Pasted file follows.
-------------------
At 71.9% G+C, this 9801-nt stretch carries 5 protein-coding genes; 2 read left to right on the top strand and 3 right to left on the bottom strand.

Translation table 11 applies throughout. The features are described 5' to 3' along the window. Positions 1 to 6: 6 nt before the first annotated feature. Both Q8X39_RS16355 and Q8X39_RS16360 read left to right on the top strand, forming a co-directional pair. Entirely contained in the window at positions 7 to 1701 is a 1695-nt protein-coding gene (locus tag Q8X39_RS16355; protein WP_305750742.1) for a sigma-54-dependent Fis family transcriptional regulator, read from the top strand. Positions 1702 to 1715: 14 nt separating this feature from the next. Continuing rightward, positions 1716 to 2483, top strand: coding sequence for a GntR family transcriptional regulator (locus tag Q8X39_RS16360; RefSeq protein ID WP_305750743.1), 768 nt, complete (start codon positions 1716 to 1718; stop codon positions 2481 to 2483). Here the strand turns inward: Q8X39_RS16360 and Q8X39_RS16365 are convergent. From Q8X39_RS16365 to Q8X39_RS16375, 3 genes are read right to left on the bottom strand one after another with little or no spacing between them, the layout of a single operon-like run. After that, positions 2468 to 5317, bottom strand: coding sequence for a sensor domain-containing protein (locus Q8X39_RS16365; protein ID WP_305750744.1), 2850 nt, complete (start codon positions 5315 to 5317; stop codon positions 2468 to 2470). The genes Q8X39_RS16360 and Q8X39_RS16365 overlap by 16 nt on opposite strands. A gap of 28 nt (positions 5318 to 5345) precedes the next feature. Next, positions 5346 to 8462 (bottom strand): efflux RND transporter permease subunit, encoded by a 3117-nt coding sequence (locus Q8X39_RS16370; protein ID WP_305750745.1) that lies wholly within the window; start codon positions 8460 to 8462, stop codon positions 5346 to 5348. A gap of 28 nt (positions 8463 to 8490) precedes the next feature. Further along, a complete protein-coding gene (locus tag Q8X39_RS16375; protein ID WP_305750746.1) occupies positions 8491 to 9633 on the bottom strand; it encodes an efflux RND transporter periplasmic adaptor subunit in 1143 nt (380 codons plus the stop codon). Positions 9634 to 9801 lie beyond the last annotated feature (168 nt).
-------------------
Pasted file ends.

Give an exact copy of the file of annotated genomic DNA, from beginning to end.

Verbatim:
At 71.9% G+C, this 9801-nt stretch carries 5 protein-coding genes; 2 read left to right on the top strand and 3 right to left on the bottom strand.

Translation table 11 applies throughout. The features are described 5' to 3' along the window. Positions 1 to 6: 6 nt before the first annotated feature. Both Q8X39_RS16355 and Q8X39_RS16360 read left to right on the top strand, forming a co-directional pair. Entirely contained in the window at positions 7 to 1701 is a 1695-nt protein-coding gene (locus tag Q8X39_RS16355; protein WP_305750742.1) for a sigma-54-dependent Fis family transcriptional regulator, read from the top strand. Positions 1702 to 1715: 14 nt separating this feature from the next. Continuing rightward, positions 1716 to 2483, top strand: coding sequence for a GntR family transcriptional regulator (locus tag Q8X39_RS16360; RefSeq protein ID WP_305750743.1), 768 nt, complete (start codon positions 1716 to 1718; stop codon positions 2481 to 2483). Here the strand turns inward: Q8X39_RS16360 and Q8X39_RS16365 are convergent. From Q8X39_RS16365 to Q8X39_RS16375, 3 genes are read right to left on the bottom strand one after another with little or no spacing between them, the layout of a single operon-like run. After that, positions 2468 to 5317, bottom strand: coding sequence for a sensor domain-containing protein (locus Q8X39_RS16365; protein ID WP_305750744.1), 2850 nt, complete (start codon positions 5315 to 5317; stop codon positions 2468 to 2470). The genes Q8X39_RS16360 and Q8X39_RS16365 overlap by 16 nt on opposite strands. A gap of 28 nt (positions 5318 to 5345) precedes the next feature. Next, positions 5346 to 8462 (bottom strand): efflux RND transporter permease subunit, encoded by a 3117-nt coding sequence (locus Q8X39_RS16370; protein ID WP_305750745.1) that lies wholly within the window; start codon positions 8460 to 8462, stop codon positions 5346 to 5348. A gap of 28 nt (positions 8463 to 8490) precedes the next feature. Further along, a complete protein-coding gene (locus tag Q8X39_RS16375; protein ID WP_305750746.1) occupies positions 8491 to 9633 on the bottom strand; it encodes an efflux RND transporter periplasmic adaptor subunit in 1143 nt (380 codons plus the stop codon). Positions 9634 to 9801 lie beyond the last annotated feature (168 nt).